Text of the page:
This paper provides the synonymy for the 13 species of Eschscholzia that I recognize. The only hope of understanding the genus lies in the living plants, and old collections and old descriptions should be used only as long as they are helpful and be ignored the moment they become confusing. Nevertheless, a reasonably coherent synonymy may eliminate needless toil for future students of the genus. By perusal of the descriptions and in some cases examination of the types I have been able to assign most of the epithets.

  1. Eschscholzia californica Chamisso in Nees von Esenbeck, Horae Physicae Berolinenses 73. 1820.
    E. californica ssp. californica.
    E. californica ssp. mexicana (Greene) C. Clark, Syst. Bot. 3:xxx. 1978.

  2. Eschscholzia caespitosa Bentham, Trans. Hort. Soc. Ser. 11 1:408. 1835.

  3. Eschscholzia parishii Greene, Bull. California Acad. Sci. 1:183. 1885.

  4. Eschscholzia covillei Greene, Pittonia 5:275. 1905

  5. Eschscholzia minutiflora S. Watson, Proc. Amer. Acad. Arts Sci. 11:122. 1876.

  6. Eschscholzia glyptosperma Greene, Bull. California Acad. Sci. 1:70. 1885.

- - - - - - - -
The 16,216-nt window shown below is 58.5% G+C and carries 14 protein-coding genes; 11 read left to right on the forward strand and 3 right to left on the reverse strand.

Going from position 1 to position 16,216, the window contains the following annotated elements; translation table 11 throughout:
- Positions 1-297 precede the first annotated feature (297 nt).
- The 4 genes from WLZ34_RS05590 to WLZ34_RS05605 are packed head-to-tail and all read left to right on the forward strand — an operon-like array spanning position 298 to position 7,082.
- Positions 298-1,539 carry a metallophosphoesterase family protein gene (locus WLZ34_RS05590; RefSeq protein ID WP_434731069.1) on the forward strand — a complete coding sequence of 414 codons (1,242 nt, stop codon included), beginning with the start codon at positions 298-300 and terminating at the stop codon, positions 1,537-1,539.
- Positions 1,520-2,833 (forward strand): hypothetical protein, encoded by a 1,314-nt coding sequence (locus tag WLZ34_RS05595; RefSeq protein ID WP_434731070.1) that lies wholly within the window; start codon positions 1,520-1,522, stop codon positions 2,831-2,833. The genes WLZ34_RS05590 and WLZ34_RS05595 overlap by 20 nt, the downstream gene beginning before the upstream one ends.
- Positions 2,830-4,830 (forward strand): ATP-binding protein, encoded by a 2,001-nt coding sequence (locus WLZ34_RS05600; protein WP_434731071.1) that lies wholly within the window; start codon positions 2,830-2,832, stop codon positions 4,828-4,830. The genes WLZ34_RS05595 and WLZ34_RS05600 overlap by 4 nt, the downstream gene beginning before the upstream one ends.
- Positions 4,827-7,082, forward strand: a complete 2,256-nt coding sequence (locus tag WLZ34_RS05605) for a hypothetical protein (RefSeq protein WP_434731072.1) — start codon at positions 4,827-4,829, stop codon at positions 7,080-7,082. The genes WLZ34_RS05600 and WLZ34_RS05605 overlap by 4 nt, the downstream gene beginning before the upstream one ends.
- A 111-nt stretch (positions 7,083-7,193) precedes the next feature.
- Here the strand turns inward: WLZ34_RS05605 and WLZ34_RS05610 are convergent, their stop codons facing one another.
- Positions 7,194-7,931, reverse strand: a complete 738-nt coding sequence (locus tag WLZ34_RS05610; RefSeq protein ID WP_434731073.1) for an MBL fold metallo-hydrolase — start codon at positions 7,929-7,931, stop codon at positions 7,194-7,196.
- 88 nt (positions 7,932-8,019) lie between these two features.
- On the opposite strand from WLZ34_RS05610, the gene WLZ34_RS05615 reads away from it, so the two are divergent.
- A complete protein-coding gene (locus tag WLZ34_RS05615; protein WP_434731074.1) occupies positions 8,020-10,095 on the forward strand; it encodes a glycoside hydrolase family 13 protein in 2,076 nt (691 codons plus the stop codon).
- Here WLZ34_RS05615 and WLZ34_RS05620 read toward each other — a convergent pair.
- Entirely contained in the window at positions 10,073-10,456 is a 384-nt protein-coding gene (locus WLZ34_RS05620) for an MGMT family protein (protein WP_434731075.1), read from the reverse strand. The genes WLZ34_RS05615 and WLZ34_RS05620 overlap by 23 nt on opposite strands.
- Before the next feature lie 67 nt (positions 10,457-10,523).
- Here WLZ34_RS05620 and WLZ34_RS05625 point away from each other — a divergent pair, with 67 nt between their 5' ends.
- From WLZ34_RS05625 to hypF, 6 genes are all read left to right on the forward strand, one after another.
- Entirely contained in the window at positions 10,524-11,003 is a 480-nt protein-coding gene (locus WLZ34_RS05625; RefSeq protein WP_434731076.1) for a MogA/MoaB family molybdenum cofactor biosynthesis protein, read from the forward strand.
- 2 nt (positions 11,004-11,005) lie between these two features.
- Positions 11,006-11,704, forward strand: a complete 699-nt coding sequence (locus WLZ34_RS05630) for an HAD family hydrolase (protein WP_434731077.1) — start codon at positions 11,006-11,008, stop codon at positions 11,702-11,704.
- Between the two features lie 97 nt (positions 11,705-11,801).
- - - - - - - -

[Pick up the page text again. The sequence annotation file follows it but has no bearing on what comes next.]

7. Eschscholzia lemmonii Greene, West Amer. Sci. 3:157. 1887.

  8. Eschscholzia hypecoides Bentham, Trans. Hort. Soc. Ser. 11, 1:408. 1835.

  9. Eschscholzia rhombipetala Greene, Bull. California Acad. Sci. 1:71. 1885.

  10. Eschscholzia lobbii Greene, Pittonia 5:290. 1905.

  11. Eschscholzia ramosa (Greene) Greene, Bull. Torrey Bot. Club 13:217. 1886.

  12. Eschscholzia elegans Greene, Bull. California Acad. Sci. 1:182. 1885.

  13. Eschscholzia palmeri Rose, Contr. Nat. Herb. 1:23.1890.


Both these species, from the single collection Palmer 794, by their desciptions resemble somewhat E. californica, but the location is nearly 250 km south of the southernmost known populations of E. californica in Baja California. The location is even slightly south and west of the known distribution of E. minutiflora, and the descriptions do not match that species at all. I visited the region in the spring of 1978, which was a year of exceptional wildflower displays, and saw no Eschscholzias. If the plants are indeed E. californica, they may be relicts of a more southern full-glacial distribution.

In description this species somewhat resembles E. mexicana. Nevertheless, Munz (1959) included it in E. glyptosperma, although the seeds are not described as resembling the latter species at all. Plants of E. parishii have been found with the same cartilaginous ring around the hypanthium as E. paupercula, so until I can see the type I am unwilling to assign this species.

This species, which could answer to E. caespitosa or even E. californica, was collected near Malheur Lake in Oregon, nearly 200 km from the nearest populations of either of these species and well out of range for Eschscholzia as a genus.